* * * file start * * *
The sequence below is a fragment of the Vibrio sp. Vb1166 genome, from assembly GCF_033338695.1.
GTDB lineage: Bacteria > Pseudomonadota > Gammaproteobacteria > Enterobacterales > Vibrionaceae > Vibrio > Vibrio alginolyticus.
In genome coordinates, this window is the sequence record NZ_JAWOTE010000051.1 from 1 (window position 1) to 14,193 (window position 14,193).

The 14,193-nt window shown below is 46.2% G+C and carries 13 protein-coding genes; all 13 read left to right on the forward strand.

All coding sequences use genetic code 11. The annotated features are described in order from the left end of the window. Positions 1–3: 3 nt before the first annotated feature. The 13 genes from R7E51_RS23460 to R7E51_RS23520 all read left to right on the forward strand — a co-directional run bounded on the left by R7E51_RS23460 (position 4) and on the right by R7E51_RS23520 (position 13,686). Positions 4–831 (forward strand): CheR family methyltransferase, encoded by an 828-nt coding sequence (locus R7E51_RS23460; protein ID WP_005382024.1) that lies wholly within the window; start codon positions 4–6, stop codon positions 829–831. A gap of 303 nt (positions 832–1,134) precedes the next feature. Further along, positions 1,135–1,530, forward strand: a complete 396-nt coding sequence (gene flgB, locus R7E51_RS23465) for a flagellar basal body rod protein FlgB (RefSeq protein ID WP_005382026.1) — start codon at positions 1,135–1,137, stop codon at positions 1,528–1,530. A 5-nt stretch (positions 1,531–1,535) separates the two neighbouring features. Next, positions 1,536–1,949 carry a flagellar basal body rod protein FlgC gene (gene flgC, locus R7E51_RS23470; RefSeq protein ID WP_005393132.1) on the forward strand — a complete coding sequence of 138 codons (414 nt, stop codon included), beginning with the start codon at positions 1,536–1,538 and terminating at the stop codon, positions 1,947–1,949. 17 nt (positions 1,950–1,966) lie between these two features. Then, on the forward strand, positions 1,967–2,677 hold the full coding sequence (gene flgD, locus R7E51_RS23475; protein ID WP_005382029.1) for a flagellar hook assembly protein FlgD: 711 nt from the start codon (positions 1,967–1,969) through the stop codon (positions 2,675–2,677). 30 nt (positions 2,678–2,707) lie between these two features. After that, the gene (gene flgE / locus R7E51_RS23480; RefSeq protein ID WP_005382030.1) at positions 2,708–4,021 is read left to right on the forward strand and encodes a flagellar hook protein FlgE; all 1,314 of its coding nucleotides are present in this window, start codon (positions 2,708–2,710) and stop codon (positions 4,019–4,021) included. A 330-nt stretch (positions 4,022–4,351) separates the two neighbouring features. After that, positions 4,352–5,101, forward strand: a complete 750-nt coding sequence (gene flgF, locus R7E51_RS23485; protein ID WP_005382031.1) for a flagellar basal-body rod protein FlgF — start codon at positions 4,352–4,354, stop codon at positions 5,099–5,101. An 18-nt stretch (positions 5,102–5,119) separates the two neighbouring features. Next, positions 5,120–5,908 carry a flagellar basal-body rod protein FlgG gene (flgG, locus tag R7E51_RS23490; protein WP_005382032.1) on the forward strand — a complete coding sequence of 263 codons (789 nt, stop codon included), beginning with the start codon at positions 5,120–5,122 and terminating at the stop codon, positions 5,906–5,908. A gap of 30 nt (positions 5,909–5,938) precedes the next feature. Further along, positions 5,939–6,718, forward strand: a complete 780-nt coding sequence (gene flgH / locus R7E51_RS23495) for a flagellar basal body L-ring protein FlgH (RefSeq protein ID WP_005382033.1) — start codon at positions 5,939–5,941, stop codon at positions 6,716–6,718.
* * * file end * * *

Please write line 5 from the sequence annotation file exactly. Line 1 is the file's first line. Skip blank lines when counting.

All coding sequences use genetic code 11. The annotated features are described in order from the left end of the window. Positions 1–3: 3 nt before the first annotated feature. The 13 genes from R7E51_RS23460 to R7E51_RS23520 all read left to right on the forward strand — a co-directional run bounded on the left by R7E51_RS23460 (position 4) and on the right by R7E51_RS23520 (position 13,686). Positions 4–831 (forward strand): CheR family methyltransferase, encoded by an 828-nt coding sequence (locus R7E51_RS23460; protein ID WP_005382024.1) that lies wholly within the window; start codon positions 4–6, stop codon positions 829–831. A gap of 303 nt (positions 832–1,134) precedes the next feature. Further along, positions 1,135–1,530, forward strand: a complete 396-nt coding sequence (gene flgB, locus R7E51_RS23465) for a flagellar basal body rod protein FlgB (RefSeq protein ID WP_005382026.1) — start codon at positions 1,135–1,137, stop codon at positions 1,528–1,530. A 5-nt stretch (positions 1,531–1,535) separates the two neighbouring features. Next, positions 1,536–1,949 carry a flagellar basal body rod protein FlgC gene (gene flgC, locus R7E51_RS23470; RefSeq protein ID WP_005393132.1) on the forward strand — a complete coding sequence of 138 codons (414 nt, stop codon included), beginning with the start codon at positions 1,536–1,538 and terminating at the stop codon, positions 1,947–1,949. 17 nt (positions 1,950–1,966) lie between these two features. Then, on the forward strand, positions 1,967–2,677 hold the full coding sequence (gene flgD, locus R7E51_RS23475; protein ID WP_005382029.1) for a flagellar hook assembly protein FlgD: 711 nt from the start codon (positions 1,967–1,969) through the stop codon (positions 2,675–2,677). 30 nt (positions 2,678–2,707) lie between these two features. After that, the gene (gene flgE / locus R7E51_RS23480; RefSeq protein ID WP_005382030.1) at positions 2,708–4,021 is read left to right on the forward strand and encodes a flagellar hook protein FlgE; all 1,314 of its coding nucleotides are present in this window, start codon (positions 2,708–2,710) and stop codon (positions 4,019–4,021) included. A 330-nt stretch (positions 4,022–4,351) separates the two neighbouring features. After that, positions 4,352–5,101, forward strand: a complete 750-nt coding sequence (gene flgF, locus R7E51_RS23485; protein ID WP_005382031.1) for a flagellar basal-body rod protein FlgF — start codon at positions 4,352–4,354, stop codon at positions 5,099–5,101. An 18-nt stretch (positions 5,102–5,119) separates the two neighbouring features. Next, positions 5,120–5,908 carry a flagellar basal-body rod protein FlgG gene (flgG, locus tag R7E51_RS23490; protein WP_005382032.1) on the forward strand — a complete coding sequence of 263 codons (789 nt, stop codon included), beginning with the start codon at positions 5,120–5,122 and terminating at the stop codon, positions 5,906–5,908. A gap of 30 nt (positions 5,909–5,938) precedes the next feature. Further along, positions 5,939–6,718, forward strand: a complete 780-nt coding sequence (gene flgH / locus R7E51_RS23495) for a flagellar basal body L-ring protein FlgH (RefSeq protein ID WP_005382033.1) — start codon at positions 5,939–5,941, stop codon at positions 6,716–6,718.